And then in what is absolutely a first, and hopefully a never again, I bought a car significantly older than the one it replaced. The jury is still out regarding whether this was a good financial move overall. If nothing else, every time I get behind the wheel, it's a reminder to remain vigilant on our path to financial success, and a motivator to bring in more money so I can buy a better car. And every time the check engine light comes on, it's a reminder that I have a pile of cash sitting in savings that sure could buy a much better car. But, discipline, discipline.
There were four major expenses that happened this year, and in hindsight these expenses cost me my car. We got a new computer, we put in a kitchen island, we put tires on both cars, and went on an expensive vacation. The computer was borderline necessary, and if I can get my ass in gear with iPhone development, will have been worthwhile purchase. My laptop is now three years old, and cannot run the iPhone developer tools (although the regular Mac development stuff runs just fine). However, the prime motivating factor for buying the computer was that Teri bought a Harry Potter game that couldn't run on the older laptops. Sure, it would have been easier just to return the game, but frankly I didn't need too much motivation to buy a new computer. The kitchen island was mostly to get the wife off my back, but we'd been without it for 5 years, I think we could have gone on longer. We probably could have gone longer before replacing the tires, and if I had realized I was going to sell my car I would not have bothered, but oh well. That's the second time I've put new tires on a car and then got rid of it a couple months later. And then we took the vacation. Add up all of these things that could have been used to pay off the credit card instead, and the amount is basically the same as the difference between the sale of my old car and purchase of the current one.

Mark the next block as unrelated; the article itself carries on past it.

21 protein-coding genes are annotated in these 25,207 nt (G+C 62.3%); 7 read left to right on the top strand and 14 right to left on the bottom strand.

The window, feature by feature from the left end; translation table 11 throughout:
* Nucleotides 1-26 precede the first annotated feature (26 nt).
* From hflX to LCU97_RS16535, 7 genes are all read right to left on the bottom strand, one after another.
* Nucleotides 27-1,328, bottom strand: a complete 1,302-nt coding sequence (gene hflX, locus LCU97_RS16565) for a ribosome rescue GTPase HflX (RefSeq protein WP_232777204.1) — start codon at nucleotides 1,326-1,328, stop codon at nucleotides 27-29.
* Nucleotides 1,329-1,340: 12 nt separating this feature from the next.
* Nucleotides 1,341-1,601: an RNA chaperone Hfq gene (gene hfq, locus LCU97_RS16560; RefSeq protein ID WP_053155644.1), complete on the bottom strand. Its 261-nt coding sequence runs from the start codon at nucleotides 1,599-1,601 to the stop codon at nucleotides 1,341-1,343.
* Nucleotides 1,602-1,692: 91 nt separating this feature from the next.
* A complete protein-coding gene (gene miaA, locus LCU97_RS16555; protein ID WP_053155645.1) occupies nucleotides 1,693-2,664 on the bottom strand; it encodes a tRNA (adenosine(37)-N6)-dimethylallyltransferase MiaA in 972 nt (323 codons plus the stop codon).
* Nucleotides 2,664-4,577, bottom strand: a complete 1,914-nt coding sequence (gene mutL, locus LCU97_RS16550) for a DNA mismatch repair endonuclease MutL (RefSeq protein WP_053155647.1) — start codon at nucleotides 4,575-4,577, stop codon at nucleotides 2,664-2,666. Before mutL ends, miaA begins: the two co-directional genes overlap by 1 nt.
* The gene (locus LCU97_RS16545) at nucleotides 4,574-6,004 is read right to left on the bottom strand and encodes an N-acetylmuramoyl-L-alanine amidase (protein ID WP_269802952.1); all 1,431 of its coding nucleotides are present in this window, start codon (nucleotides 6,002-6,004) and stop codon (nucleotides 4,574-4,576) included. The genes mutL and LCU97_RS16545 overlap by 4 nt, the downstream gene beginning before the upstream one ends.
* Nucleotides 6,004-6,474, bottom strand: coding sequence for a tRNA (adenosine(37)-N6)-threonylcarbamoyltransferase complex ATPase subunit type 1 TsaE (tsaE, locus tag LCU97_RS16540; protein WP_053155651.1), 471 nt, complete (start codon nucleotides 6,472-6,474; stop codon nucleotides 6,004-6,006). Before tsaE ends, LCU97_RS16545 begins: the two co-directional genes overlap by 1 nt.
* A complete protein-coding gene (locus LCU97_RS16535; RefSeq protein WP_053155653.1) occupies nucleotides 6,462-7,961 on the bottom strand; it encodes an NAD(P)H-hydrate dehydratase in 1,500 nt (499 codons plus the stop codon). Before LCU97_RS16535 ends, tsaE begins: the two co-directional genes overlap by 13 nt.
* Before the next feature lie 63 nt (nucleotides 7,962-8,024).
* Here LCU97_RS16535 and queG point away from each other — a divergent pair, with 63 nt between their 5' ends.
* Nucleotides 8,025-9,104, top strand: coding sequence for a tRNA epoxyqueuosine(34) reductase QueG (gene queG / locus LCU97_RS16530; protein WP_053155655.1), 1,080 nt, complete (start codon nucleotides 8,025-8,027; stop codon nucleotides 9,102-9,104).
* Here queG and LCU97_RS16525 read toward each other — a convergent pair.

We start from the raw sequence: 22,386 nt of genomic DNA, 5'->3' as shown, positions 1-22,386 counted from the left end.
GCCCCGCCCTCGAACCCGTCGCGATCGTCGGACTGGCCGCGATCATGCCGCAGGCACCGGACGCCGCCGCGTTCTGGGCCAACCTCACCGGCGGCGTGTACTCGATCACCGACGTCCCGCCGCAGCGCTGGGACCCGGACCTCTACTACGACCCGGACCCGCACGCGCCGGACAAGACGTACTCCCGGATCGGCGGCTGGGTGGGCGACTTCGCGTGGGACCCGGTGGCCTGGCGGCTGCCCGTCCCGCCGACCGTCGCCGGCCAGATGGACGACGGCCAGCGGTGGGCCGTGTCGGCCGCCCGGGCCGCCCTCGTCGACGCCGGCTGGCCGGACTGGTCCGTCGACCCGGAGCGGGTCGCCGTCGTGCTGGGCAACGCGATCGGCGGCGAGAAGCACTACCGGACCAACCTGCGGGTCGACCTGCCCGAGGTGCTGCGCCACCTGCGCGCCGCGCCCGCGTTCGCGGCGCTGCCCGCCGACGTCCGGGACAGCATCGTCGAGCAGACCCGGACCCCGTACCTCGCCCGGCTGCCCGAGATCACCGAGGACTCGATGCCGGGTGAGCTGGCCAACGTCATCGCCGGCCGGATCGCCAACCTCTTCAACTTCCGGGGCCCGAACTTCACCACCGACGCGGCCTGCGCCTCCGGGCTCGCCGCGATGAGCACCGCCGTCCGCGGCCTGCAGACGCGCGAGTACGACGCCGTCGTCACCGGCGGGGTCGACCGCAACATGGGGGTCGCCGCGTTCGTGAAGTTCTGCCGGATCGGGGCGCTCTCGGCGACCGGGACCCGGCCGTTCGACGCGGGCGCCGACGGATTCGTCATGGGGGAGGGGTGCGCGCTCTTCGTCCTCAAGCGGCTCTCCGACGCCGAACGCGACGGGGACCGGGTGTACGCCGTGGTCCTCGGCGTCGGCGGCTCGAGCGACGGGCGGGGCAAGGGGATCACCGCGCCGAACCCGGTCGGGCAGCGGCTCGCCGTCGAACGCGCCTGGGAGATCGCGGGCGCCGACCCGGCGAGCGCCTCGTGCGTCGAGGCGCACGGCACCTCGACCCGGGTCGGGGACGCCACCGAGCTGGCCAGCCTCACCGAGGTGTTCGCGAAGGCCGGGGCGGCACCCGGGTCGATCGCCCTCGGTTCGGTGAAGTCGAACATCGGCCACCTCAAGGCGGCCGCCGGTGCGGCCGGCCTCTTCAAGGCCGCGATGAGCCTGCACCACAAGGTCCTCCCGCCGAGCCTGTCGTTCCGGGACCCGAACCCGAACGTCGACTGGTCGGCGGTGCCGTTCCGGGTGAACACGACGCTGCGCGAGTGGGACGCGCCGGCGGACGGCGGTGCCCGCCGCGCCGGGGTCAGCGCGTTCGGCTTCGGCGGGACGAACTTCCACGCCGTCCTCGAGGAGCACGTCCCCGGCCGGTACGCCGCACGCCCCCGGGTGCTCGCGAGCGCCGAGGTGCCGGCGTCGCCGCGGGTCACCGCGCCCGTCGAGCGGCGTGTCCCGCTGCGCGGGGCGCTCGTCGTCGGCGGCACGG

The vacation was a first in a couple of different ways. For one, it was pretty much the first real vacation for just Teri and I, not including our honeymoon. We've taken vacations before, certainly, but most of our trips have been either with or to family, or piggy-backing on business trips. We planned this ourselves, and paid for everything ourselves. It was also the first time either of us had taken a cruise. The cruise was worth doing at some point, but I'm not sure this was the right time for it. We had come so far with our efforts to pay debts off, we really should have put off the trip for another year or two.